Surveillance and seasonal correlation of rotavirus A with coliphages and coliforms in two sewage impacted lakes in highly urbanized regions of western India

Lakshmi Pisharody, Sumathi Suresh, Suparna Mukherji

Research output: Contribution to journalArticlepeer-review

Abstract

Group A rotavirus (RVA), an enteric virus, is a major cause of gastroenteric disease and it is known to cause mortality among children and infants. The applicability of coliforms and coliphages as indicators for RVA was evaluated in this study. The abundance of RVA, 'SUSP2', a novel 'superspreader' somatic coliphage, MS2, a male-specific coliphage, and coliforms were monitored in two lakes located in the neighboring cities of Mumbai and Thane, India. RVA was detected in 71% and 60% of the composite samples collected from Powai lake in Mumbai and Masunda lake in Thane, respectively. MS2 was detected in 81% and 79%, while SUSP2 was detected in 75% and 81% of the composite samples from Powai lake and Masunda lake, respectively. The maximum RVA, MS2, and SUSP2 concentrations in the composite samples from Powai lake were 5.47 × 105, 6.75 × 102, and 3.47 × 103 copies per 100 mL, respectively, while, the corresponding values for Masunda lake were 2.13 × 104, 2.61 × 104, and 2.21 × 104 copies per 100 mL, respectively. The viral counts were found to be lowest during the monsoon and highest during winter. For samples collected from these lakes, the seasonal correlation between RVA and the indicators was analyzed using Spearman's rank correlation. The coliphages showed a moderate to strong positive correlation with RVA particularly in winter and demonstrated a Spearman correlation coefficient (ρ) in the range of 0.59-0.87 (p < 0.05). However, in the summer and monsoon, a significant correlation between the coliphage, MS2, and RVA was observed only in Powai lake. Thus, coliphages are good indicators of RVA, especially in the winter months, when the occurrence of RVA in the lakes is highest. In the summer and monsoon, both coliphages and coliforms need to be monitored to predict the presence of RVA with a higher degree of confidence. Principal component analysis (PCA) and binary logistic regression (BLR) also confirmed MS2 as a better indicator of RVA. Pearson's correlation coefficient (r) ranged between 0.46-0.74 (p < 0.05). This is the first study reporting the viral load in surface water bodies in India across seasons and the correlation between RVA and coliphages.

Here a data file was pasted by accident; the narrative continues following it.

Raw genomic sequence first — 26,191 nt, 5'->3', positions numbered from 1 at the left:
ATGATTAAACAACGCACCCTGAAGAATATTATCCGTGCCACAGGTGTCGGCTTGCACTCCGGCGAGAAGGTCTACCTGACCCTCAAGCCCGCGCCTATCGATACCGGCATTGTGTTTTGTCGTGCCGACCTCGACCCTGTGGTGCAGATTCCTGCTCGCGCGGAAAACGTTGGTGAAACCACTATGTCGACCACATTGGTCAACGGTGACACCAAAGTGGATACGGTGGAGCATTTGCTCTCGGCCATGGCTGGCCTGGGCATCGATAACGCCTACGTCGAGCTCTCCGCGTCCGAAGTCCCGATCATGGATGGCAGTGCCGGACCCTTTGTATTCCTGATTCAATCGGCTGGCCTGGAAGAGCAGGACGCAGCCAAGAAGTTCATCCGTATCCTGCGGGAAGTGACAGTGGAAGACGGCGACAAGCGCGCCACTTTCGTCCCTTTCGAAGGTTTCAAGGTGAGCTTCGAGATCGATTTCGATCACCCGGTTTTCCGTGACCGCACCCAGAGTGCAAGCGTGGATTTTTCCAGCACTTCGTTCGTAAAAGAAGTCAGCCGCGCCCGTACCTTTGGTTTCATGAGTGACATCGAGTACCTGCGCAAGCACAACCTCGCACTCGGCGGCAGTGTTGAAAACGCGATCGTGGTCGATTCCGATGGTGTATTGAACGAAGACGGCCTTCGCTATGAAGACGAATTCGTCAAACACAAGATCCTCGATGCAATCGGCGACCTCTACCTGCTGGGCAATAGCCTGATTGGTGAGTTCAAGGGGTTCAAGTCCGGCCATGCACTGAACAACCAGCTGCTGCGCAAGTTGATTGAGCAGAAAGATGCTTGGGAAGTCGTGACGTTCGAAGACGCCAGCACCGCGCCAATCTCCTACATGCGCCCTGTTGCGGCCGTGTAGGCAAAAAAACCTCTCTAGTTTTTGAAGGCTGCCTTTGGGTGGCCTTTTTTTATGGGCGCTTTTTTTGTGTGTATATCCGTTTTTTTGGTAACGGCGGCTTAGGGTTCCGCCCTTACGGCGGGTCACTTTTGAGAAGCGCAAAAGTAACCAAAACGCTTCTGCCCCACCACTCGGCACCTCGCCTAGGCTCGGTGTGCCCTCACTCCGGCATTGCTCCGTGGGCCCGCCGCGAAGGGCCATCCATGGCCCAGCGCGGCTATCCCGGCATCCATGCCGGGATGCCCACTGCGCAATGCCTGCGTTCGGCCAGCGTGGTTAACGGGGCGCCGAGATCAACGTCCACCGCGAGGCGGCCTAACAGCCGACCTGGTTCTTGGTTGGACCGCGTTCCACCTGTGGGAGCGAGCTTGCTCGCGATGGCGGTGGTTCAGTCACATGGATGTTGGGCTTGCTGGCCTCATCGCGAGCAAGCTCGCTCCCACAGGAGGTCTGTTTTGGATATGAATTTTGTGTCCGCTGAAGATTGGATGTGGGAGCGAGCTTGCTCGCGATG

Original languageEnglish
Pages (from-to)139-150
Number of pages12
JournalEnvironmental Science: Water Research and Technology
Volume8
Issue number1
DOIs
StatePublished - 1 Jan 2022
Externally publishedYes

ASJC Scopus subject areas

  • Environmental Engineering
  • Water Science and Technology

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